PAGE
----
Love, Artifacts, and You by Sarah Ready



“You’re Emma Castleton.”

I look up from the public computer at the Romeo Library. A young librarian in a cute dove gray 1950s-style belted dress gives me a bright smile.

“Umm, ye-es?” I say. I’ve only been in Romeo for one sleepless night and this is the first time I’ve ventured into town. Until this second I was one hundred percent certain no one knew me here.

The librarian, her nametag says Jessie, turns and waves at a group of older ladies sitting at a puzzle table. “I told them so,” she says. She turns back to me. “I saw your picture in National Geographic years ago, and then again on the cover of…” She trails off and her cheeks turn bright red. She probably remembers the magazine cover she’s thinking of. It had my picture and stamped across my face was the word fake.

“Um, so, you’re staying in the old Van Cleeve hunting cabin. That place is a real pit,” she says.

“How’d you know?” I ask, surprised and maybe a little unsettled at how well-informed she is. “I just got here yesterday.”

She shrugs. “Small town. Everybody knew someone was at the cabin within five minutes of your arrival. First, Marsha at the grocery phoned Wanda”—she points to the older lady at the table in the horn-rimmed glasses—“and said the Van Cleeve boy was finally here. Marsha recognized him because apparently he looks just like his uncle did fifty years ago. Then Wanda told everyone at Bridge club, when she went to the retirement center. So then Erma told her niece Chloe. Chloe lives with her husband out near the Van Cleeve cabin, and Chloe said Nick was in a huff because there was a Lamborghini SUV parked out front—”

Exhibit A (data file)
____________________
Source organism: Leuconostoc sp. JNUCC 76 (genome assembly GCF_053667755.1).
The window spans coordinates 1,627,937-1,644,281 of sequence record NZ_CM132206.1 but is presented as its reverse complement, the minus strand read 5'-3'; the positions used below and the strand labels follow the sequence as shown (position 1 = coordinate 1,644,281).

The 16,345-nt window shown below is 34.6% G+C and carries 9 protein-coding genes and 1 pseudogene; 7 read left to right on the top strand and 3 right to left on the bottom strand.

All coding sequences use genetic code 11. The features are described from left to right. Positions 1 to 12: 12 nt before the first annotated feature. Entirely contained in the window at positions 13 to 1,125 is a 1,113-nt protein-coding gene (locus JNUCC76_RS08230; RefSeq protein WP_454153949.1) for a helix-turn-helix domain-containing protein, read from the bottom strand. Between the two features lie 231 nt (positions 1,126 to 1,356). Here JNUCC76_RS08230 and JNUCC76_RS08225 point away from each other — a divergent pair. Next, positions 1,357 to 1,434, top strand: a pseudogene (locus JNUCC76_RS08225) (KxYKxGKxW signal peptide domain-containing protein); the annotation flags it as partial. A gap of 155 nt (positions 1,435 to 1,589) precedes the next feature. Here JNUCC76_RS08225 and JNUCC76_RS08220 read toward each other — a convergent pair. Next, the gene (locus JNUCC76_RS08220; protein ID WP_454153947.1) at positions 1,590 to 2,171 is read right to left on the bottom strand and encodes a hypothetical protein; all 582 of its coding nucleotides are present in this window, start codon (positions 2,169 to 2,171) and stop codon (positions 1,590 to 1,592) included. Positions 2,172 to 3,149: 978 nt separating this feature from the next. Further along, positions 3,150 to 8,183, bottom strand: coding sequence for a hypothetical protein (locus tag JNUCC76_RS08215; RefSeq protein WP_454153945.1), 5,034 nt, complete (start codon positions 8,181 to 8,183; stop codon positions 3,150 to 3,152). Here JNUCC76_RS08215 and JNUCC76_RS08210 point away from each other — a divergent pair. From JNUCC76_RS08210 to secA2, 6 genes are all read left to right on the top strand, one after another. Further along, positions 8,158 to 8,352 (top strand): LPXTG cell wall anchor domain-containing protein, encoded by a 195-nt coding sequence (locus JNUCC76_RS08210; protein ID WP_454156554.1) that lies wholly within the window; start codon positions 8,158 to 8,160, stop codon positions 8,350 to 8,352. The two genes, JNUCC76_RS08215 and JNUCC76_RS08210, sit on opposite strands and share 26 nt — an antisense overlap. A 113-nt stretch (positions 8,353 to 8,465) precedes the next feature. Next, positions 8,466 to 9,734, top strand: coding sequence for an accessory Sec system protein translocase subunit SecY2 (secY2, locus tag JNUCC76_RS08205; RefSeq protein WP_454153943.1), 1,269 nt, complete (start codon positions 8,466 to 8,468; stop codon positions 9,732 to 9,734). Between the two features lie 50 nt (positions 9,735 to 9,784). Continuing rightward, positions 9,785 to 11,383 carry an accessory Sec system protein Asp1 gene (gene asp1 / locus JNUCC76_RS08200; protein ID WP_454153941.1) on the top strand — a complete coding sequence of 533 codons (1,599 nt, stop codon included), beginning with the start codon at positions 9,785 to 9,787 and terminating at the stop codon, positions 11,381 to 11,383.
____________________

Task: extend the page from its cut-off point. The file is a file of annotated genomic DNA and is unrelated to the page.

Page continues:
“That’s Justin’s car,” I say.

She nods and continues, talking faster than almost anyone I’ve ever met. “And Nick made a point to mention to Chloe that if that Lamborghini belonged to anyone named Matt Smith, he’d march over there and kick them out of town. Which made Chloe laugh.”

“Ah ha,” I say, not really understanding anything she said.

“So everybody in town knew that the Van Cleeve boy was here and he’d brought a lady with him. The only mystery was the lady’s identity. Which now, I’ve solved. I’m Jessie, by the way.”

“Wow,” I say, sort of awed by her directness and cheerfulness. I hold out my hand, “I’m Em.”

She grins, then takes it and gives a firm shake. “Glad to meet you. You’re here for a dig, aren’t you?”

“Um, no?” I look at my internet browser. I have a tab open for my email, another on an archaeology journal and a third opened to world news. Nothing about digs. In fact, I was just planning on spending the next few weeks cleaning up the cabin and deciding if I could brave the business world and restart Castleton, Inc.—under a new name, of course. Justin may have been right. Castleton was an albatross around my neck, but I loved uncovering the hidden treasures of the past. It sings to me. It always has.

I close the browser and sign off the computer.

“That’s weird,” Jessie mutters.

“What’s weird?”

Her eyebrows lower. “Well, Miss Erma said you were going to find the Lost Treasure of Romeo and also, you’ll find and marry your soul mate. She said it’d be all wrapped up within the week. Two at most.”

“What?” I say. My voice comes out louder than I expected.

“Shhh! Jeez, keep it down, you’re in a library,” one of the ladies at the puzzle table yells.